The Kansas City Public Library

After Dark: Kansas City's New Youth Curfew

Curfews for young people weren’t invented yesterday. Omaha, Nebraska enacted the first youth curfew in 1880 and ever since most major cities have followed suit (City Mayors). Currently 78 out of 92 cities with a population over 180,000 have implemented youth curfews. Many of them currently require persons under 18 years old to be inside from 11pm to 6am during the week and midnight to 6am on weekends (US Mayors). This is the normal curfew held by Kansas City, which has been in place for the last 20 years. However, due to a hot summer of increased youth crime activity--including a major event on the Plaza last month in which 3 young persons engaged in a fight using firearms within earshot of Kansas City Mayor, Sly James—the curfew is taking on new times for summer months. Other cities, like Philadelphia, have also experienced a surge of disruptive youth behavior such as the violent flash mob incident from late July. They too have tightened their belts and hitched up the britches of their curfew, forbidding youths to be present in certain high-activity districts after 9pm.

Just a few weeks ago, Kansas City followed in a similar manner, modifying the curfew for places of heavy youth congregation like the Plaza, Westport, Downtown, 18th & Vine, and Zona Rosa. The new summer curfew—from Memorial Day Weekend through the last weekend of September—will not allow persons under 18 to be present in these areas after 9pm until 6am the next day. The city-wide curfew forbids people 15 and under to be out from 10pm to 6am while 16 and 17 year olds get an extra hour of fun, as they must be in by 11 pm. Punishment is a $500 ticket is issued to the parent or legal guardian of the curfew violator.

While many believe that the new restrictions will help prevent future incidents of juvenile crime in addition to keeping kids from being victims of crime, the curfew is not without its critics. Youth rights organizations are eager to pinpoint the ineffectiveness of curfews. It is true that by keeping kids inside at certain hours they may be less likely to commit crimes in general. However, peak hours for juvenile crime are not after 9pm, but from 2pm to 8pm, and crime is generally much higher during the school year. Yet according to the same chart, crime is slightly more likely to occur in the evenings when youth are out of school (United States Department of Justice). To help combat this issue of daytime crime and truancy Los Angeles and Birmingham both have daytime curfews in effect for school days where children may not be in public without parent or guardian accompaniment during certain hours. However, the curfew is only active during hours for Birmingham Public Schools, which does not cover that peak time (City of Birmingham).

Some suggest that investing in afterschool programs like athletics and other activities for kids will help prevent the afterschool crime spike, and would be the best way to combat the problem of youth violence. Not only would afterschool programs keep kids busy, but it would also cut down the notion that youth cannot be trusted, which some would argue the current message is.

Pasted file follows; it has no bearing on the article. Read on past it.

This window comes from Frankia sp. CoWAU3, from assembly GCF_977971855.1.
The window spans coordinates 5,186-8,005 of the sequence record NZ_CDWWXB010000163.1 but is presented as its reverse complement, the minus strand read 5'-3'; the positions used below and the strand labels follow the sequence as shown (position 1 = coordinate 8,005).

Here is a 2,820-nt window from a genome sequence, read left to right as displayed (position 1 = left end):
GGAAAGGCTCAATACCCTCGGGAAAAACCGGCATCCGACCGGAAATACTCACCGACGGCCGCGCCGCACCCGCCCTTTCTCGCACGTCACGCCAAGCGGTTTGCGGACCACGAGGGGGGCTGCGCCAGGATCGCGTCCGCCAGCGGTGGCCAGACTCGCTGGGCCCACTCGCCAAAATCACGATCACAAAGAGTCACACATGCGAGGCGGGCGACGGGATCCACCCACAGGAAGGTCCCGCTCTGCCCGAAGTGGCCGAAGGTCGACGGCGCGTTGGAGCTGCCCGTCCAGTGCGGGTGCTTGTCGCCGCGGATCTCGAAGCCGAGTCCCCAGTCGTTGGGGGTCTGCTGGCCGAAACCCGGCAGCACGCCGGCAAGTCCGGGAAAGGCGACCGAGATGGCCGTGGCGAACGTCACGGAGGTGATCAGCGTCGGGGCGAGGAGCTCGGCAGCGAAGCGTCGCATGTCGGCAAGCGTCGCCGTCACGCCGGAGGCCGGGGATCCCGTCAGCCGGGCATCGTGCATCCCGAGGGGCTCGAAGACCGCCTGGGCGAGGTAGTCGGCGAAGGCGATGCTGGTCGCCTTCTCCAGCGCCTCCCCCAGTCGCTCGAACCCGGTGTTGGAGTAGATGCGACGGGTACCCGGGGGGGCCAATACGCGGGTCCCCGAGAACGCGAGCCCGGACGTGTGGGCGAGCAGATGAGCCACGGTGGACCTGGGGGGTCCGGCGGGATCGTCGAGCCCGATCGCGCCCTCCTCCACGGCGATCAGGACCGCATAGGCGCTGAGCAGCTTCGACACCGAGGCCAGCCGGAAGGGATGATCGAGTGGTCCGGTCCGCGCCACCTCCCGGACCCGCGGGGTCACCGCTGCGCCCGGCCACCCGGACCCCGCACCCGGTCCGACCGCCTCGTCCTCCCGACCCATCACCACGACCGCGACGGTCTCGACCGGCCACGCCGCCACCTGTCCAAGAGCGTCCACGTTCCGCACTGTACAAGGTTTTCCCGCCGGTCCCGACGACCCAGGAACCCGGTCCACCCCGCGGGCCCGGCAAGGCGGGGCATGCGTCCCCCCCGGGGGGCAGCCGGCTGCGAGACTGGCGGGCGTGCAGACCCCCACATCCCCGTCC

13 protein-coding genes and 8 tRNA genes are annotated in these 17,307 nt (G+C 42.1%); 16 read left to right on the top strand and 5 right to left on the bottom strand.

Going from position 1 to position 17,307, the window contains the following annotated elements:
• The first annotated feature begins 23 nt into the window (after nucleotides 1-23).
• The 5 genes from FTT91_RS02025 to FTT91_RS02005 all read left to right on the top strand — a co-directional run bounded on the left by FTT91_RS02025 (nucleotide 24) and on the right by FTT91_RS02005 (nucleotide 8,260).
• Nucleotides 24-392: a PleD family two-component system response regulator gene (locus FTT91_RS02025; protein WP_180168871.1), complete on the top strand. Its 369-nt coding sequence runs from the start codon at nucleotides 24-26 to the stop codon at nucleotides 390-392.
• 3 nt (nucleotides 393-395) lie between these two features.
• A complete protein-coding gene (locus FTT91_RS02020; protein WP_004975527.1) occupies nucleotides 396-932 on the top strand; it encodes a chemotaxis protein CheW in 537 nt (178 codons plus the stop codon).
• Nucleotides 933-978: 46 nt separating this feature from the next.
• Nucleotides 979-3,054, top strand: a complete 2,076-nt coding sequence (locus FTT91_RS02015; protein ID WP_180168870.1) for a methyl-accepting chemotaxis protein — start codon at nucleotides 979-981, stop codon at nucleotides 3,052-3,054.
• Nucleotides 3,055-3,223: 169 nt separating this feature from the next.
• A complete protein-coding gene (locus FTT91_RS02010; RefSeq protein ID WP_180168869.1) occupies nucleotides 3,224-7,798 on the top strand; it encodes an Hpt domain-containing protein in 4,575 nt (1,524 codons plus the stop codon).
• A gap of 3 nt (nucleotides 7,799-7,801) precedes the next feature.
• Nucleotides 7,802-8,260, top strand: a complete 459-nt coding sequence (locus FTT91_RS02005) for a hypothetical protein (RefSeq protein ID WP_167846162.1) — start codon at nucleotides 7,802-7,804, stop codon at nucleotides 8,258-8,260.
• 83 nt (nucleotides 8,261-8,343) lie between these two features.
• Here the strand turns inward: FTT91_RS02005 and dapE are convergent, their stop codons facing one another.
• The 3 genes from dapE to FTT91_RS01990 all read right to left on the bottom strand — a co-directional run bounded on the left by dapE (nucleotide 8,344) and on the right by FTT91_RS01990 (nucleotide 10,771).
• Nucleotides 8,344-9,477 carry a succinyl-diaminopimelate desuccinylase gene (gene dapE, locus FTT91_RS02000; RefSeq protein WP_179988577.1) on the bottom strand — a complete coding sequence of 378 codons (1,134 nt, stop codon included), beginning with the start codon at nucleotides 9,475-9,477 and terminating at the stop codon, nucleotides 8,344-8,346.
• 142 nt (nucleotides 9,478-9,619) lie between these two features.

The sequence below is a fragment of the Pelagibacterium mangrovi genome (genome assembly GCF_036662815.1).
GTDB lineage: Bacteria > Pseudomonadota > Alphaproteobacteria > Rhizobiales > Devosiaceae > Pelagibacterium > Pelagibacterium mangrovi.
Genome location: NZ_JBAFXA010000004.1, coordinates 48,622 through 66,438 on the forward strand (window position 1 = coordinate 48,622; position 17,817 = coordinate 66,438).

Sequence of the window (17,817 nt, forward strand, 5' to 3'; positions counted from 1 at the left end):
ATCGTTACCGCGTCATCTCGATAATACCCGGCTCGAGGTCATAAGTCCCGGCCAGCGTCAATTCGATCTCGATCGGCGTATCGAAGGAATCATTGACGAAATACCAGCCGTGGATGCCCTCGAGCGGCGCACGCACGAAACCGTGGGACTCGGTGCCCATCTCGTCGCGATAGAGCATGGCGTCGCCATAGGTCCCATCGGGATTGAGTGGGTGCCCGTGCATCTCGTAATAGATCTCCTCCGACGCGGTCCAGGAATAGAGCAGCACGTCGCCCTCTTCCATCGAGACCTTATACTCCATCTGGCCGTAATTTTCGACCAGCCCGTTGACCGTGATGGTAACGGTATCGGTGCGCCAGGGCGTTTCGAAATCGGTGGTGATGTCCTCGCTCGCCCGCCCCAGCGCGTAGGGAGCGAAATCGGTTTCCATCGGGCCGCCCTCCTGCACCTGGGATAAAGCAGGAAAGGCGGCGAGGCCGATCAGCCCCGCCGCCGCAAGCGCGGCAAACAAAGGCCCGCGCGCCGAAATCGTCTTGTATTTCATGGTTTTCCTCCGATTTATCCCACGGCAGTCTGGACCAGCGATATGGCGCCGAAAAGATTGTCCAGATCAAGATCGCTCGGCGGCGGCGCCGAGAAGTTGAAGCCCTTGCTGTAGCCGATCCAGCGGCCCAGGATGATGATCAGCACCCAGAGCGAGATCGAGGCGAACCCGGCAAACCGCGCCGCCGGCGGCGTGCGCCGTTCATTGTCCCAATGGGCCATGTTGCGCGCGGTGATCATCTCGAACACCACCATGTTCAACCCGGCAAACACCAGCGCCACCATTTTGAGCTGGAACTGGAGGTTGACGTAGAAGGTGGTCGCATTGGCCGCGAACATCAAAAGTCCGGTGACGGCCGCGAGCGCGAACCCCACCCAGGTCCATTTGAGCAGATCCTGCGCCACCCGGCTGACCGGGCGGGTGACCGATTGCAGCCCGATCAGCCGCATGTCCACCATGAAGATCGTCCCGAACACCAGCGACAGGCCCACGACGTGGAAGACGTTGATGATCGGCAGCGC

Other arguments against the new curfew state that it hinders and violates first amendment rights, but local law makers were very cautious to include exceptions for youths who are at events sanctioned by the city allowing unaccompanied minors, minors accompanied by a parent or legal guardian, youths running emergency errands for a parent or legal guardian, minors returning from a school activity (entertainment, recreation, athletic events, a dance), when minor is returning home from lawful employment that requires him or her to be out after curfew, or when a minor is traveling to or from an activity involving first amendment rights.

There also exists the question of police resources for curfew enforcement. Is the curfew just another victimless crime that police must manage when they could be attending to more serious violent crimes? Trying to get a violator back to parental custody can take up to an hour or more of a patrolman’s night. However, local officials are considering following in Baltimore’s footsteps by establishing a curfew center where social workers and juvenile court workers locate a parent or guardian to return the youth to. Curfew centers also work as places to collect official data on youth activity and getting to the root of teen deviancy issues in the city. Not only would such a place cut down the role of a police officer as a babysitter, but it would also reduce curfew violations and youth crime as it has done successfully so in Baltimore, San Jose and Minneapolis (KC Star). So far, Kansas City has set up make-shift curfew centers at Brush Creek Community Center and the main lobby of the North Patrol headquarters.

Though the issue of the tightened curfew has ruffled more than a few feathers over the years, the debate is dying down as city officials charge forward enforcing the curfew for the rest of summer.

Where do you stand on the issue? Offer your thoughts in the comments below.

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